Lung Cancer

Lung Cancer: From Detection to Treatment Image

Thousands of men and women alike are diagnosed with lung cancer each year in America. Of those diagnosed, most lung cancer patients have been cigarette smokers. Cigarette smoking is the single greatest risk factor for developing lung cancer, and yet the most preventable. Smokers and people exposed to secondhand tobacco smoke account for approximately 87 percent of all lung cancer cases.

Though not terribly difficult to diagnose, lung cancer conceals itself well. Few symptoms are noticeable until the disease has advanced. Some people experience dyspnea and coughing in the early stages, while others only exhibit symptoms after the disease has spread and is harder to treat.

Lung cancer research has provided the medical community with screening tools such as the chest x-ray, CAT scans and MRIs to detect early signs of lung cancer. This early detection is important in the treatment and prognosis of the disease. If lung cancer spreads to other parts of the body, treatment options diminish and palliative care is the best hope for quality of life.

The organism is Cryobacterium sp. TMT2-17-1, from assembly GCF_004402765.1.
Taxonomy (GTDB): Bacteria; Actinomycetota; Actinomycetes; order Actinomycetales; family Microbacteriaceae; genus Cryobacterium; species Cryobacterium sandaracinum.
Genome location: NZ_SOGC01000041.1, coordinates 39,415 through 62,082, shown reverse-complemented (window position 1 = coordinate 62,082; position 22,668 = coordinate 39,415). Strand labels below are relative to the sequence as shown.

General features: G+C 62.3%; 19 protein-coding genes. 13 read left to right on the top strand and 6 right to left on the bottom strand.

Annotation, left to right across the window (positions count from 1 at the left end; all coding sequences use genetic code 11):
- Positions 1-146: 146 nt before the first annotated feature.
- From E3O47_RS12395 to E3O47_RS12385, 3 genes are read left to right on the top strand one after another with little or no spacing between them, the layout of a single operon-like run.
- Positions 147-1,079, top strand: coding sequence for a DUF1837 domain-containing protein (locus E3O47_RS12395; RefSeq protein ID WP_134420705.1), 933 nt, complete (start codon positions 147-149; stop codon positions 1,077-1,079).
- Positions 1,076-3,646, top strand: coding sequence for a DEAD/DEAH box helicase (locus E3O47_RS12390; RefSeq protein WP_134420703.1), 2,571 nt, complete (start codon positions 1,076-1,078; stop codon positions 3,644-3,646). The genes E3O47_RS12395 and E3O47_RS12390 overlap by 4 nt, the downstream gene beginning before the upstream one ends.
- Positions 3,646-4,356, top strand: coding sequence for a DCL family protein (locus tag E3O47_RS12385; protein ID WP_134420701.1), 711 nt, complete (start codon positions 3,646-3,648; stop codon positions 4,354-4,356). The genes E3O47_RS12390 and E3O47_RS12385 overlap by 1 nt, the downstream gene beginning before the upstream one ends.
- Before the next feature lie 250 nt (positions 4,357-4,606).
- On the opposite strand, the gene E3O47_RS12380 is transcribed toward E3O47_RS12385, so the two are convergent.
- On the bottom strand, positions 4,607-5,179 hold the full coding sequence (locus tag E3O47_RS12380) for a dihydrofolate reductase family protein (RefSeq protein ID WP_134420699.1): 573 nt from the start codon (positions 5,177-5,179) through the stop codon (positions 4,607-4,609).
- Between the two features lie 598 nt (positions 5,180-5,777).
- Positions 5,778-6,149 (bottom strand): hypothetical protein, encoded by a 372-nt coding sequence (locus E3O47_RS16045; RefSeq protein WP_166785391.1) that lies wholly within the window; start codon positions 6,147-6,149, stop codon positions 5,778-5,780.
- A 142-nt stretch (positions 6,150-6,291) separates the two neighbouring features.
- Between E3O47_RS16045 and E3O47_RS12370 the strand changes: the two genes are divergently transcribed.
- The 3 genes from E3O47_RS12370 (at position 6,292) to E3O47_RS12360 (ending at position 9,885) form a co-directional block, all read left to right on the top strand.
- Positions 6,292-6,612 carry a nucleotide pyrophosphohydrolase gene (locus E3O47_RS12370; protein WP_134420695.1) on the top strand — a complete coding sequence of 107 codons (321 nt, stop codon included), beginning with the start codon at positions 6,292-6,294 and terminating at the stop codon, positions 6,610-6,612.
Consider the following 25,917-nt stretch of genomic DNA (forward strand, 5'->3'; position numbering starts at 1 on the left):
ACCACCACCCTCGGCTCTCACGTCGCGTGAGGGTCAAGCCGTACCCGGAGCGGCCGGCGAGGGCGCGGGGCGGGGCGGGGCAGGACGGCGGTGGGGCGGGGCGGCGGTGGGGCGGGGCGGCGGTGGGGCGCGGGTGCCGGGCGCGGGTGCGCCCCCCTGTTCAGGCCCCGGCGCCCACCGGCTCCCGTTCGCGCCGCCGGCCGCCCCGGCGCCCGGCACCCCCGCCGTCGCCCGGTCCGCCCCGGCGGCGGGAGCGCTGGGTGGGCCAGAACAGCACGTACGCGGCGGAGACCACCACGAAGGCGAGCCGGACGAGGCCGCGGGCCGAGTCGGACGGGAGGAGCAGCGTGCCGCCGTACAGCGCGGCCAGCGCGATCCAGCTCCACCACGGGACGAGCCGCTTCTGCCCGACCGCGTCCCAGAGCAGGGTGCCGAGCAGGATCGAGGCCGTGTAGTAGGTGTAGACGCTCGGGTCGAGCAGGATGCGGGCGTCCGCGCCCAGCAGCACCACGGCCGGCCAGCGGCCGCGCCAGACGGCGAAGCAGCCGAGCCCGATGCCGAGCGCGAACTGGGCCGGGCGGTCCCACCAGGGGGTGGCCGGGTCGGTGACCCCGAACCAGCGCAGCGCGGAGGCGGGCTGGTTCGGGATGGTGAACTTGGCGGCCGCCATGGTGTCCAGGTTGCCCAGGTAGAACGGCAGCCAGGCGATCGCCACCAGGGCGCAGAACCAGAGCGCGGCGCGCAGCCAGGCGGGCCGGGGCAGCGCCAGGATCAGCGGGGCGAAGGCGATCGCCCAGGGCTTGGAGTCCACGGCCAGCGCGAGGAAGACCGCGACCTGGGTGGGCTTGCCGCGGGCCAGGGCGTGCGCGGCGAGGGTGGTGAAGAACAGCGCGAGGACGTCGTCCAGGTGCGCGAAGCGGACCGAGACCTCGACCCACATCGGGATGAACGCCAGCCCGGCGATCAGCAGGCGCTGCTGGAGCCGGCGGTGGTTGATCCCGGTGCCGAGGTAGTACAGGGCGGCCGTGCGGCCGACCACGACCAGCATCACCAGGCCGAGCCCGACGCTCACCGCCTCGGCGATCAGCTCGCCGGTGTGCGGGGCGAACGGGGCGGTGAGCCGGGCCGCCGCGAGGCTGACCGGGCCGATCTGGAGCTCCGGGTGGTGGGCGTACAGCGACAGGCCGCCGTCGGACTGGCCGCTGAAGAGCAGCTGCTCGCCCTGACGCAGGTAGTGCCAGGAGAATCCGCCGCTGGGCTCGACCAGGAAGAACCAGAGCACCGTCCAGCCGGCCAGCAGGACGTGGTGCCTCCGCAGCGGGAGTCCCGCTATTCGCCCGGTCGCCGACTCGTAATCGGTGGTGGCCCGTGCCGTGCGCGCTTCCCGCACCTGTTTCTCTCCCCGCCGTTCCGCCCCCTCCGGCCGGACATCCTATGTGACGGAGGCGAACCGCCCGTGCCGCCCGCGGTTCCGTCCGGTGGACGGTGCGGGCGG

Early lung cancer diagnosis combined with early and appropriate treatment markedly improves the chance of survival. Details on standard treatment options are available through the Lung Cancer Treatment Tool . Sign in to get information on which protocol may be best suited to you.